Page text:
So in the middle of a sleepless night I start reflecting on spending “Mother’s Day” or Haha no Hi in Japan. It’s not a big holiday here but you can find candy and sweets in beautiful packages that have cards that say things like, “For the Wonderful Mother” or “Thank you to Mother” …
It occurred to me as I lay in the dark room under my futon, that when I first met Shoko, sometime in the fall of 1985, it was about a year before my mother died. I met her on a sightseeing boat on Lake Chuzenjii where she had taken her mother-in-law for a birthday outing. By the time I first visited her home, my mother had passed away.
Memories starting flooding back about that visit, and subsequent ones, when I spent time with her mother-in-law. Obaachan, as she was called, spoke no English. I had only begun to study Japanese. And yet we spent hours together and, somehow, we understood one another. She was responsible for putting a kimono on me for the first time. When Yukiko and I talked my first evening here, we remembered the picture of the two of us taken at that time … she was wearing her junior high school uniform, I was in full kimono regalia.
A particular strong memory of time with Obaachan was of a very grey, rainy day when we sat on the floor in the tatami room. With the potsu potsu of the rain as a background, she showed me how she made Japanese dolls out of paper. With gestures, nods, and a much laughter, she got the point across. We may not have understood each other literally, but we understood each other. She offered to give me two of the dolls. I chose one that represented the mother figure, the other a young woman (which I was at the time!) When I got home I made a special stand for the two of them. I still have them.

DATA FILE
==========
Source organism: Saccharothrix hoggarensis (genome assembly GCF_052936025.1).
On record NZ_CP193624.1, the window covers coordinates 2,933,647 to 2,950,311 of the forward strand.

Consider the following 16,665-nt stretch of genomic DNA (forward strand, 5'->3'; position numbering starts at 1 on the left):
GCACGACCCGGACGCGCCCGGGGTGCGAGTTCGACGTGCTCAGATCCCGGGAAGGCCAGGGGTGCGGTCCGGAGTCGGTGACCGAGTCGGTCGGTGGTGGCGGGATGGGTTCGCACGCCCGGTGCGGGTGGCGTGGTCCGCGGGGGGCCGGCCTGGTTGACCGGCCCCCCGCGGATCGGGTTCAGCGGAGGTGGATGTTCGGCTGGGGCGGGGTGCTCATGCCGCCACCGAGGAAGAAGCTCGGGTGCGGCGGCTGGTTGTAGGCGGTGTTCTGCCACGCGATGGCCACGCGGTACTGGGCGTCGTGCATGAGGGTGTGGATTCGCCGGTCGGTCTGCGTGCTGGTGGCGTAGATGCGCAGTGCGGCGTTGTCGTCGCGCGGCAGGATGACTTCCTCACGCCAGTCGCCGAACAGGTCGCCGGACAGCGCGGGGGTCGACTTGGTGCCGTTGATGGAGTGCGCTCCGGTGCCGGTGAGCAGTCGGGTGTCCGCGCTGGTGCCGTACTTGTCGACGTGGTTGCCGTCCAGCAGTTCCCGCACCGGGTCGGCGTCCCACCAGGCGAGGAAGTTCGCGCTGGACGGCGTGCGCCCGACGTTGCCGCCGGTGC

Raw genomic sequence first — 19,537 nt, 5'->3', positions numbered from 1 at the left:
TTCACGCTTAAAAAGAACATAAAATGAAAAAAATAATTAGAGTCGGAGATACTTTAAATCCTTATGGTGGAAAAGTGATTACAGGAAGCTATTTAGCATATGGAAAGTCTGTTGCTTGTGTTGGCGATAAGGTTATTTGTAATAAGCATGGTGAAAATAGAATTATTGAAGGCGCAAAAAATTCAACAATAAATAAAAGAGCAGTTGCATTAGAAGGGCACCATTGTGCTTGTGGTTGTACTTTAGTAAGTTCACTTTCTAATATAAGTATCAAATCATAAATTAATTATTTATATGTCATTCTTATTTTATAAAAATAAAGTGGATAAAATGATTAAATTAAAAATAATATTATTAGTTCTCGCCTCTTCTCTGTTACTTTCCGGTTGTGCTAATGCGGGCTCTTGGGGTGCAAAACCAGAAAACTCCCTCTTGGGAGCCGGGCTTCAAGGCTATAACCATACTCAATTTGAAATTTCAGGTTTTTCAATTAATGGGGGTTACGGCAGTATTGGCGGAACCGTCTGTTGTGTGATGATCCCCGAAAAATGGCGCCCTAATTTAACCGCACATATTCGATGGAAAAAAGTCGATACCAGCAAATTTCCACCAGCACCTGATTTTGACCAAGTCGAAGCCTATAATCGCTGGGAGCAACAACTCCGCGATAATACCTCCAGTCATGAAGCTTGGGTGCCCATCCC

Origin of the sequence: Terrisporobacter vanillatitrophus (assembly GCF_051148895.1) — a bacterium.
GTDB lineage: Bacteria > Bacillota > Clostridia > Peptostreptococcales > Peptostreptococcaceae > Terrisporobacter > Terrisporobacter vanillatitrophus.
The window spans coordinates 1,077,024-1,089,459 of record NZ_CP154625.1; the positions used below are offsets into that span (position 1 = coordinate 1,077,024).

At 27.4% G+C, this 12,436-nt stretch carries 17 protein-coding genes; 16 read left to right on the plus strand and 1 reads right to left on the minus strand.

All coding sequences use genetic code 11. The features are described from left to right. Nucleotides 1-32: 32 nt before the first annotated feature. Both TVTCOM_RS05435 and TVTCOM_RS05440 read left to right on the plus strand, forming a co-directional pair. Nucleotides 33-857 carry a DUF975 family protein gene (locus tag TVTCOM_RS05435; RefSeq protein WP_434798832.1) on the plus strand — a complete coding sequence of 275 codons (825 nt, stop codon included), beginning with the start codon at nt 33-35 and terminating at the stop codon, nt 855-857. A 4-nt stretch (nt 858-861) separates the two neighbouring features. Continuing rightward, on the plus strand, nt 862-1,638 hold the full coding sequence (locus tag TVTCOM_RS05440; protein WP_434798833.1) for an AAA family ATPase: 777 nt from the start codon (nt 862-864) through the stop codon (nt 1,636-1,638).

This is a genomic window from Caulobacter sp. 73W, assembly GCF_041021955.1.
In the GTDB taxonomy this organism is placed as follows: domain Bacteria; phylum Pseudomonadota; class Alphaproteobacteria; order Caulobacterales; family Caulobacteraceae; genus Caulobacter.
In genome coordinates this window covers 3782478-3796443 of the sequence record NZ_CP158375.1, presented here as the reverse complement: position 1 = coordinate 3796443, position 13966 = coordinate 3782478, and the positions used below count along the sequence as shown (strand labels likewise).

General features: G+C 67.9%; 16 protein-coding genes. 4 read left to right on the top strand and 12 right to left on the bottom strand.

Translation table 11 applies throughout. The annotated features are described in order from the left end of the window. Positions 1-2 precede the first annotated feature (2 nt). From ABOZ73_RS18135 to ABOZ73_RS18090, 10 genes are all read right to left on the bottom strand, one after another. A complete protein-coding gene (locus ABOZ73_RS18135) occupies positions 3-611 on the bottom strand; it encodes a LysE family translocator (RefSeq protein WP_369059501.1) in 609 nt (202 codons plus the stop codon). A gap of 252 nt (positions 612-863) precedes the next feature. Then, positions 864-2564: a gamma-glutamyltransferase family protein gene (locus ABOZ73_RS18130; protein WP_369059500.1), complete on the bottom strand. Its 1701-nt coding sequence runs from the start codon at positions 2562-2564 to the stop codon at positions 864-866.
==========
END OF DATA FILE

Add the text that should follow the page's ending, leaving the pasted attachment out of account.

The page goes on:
I didn’t meet Shoko’s mother, Okaasan, until many years later when Yukiko got married. I was invited to the wedding and afterward to accompany Shoko, her mother, and her friend Keiko to Kagoshima, where her mother still lived. It was a wonderful trip. And I learned where Shoko got her endless energy from. At the time her mother was already in her 70’s but a force to be reckoned with. It's when I learned the term akiramete --- I give up!
My favorite memories of that trip include a visit to a spa at the base of Sakurajima volcano. It was outdoor, under the roots of a huge overhanging tree, and open to the sea. It was coed so we were all wearing white cotton kimono. Okaasan wandered out into the sea and was picking mussels from the rocks. I have a picture that’s still in my office.
We visited another onsen on that trip ... this one a hot sand onsen … on a beach on Kagoshima where the volcanic activities warms the black sand. You lay down in a shallow indentation in the sand and are covered with more hot sand. All that is uncovered is your head … except for Okaasan and I who were laughing together about “ashi wo sasete” … sticking our toes out too.
Ten years ago, she moved to Shoko's house and she has been my Japanese mother whenever I've visited. On my last visit to Japan, two years ago, one evening I went in to Tokyo to meet a friend for dinner. I didn't get back to Shoko's until late evening after Okaasan had gone to bed. At breakfast the next morning she gave me a stern motherly lecture about not letting her know when I had come home safely.
Now she is 94 and failing. Shoko is preparing for the end. And has gone so far as to suggest this may be the last time that I see here. I will miss her, as I miss my own mother, and all the other substitute mothers who have helped me along the way.
To all of them, and all of yours, happy haha no hi. And somehow, in the wee hours of the night, the fact that the Japanese word for your own mother is "haha" seemed fitting.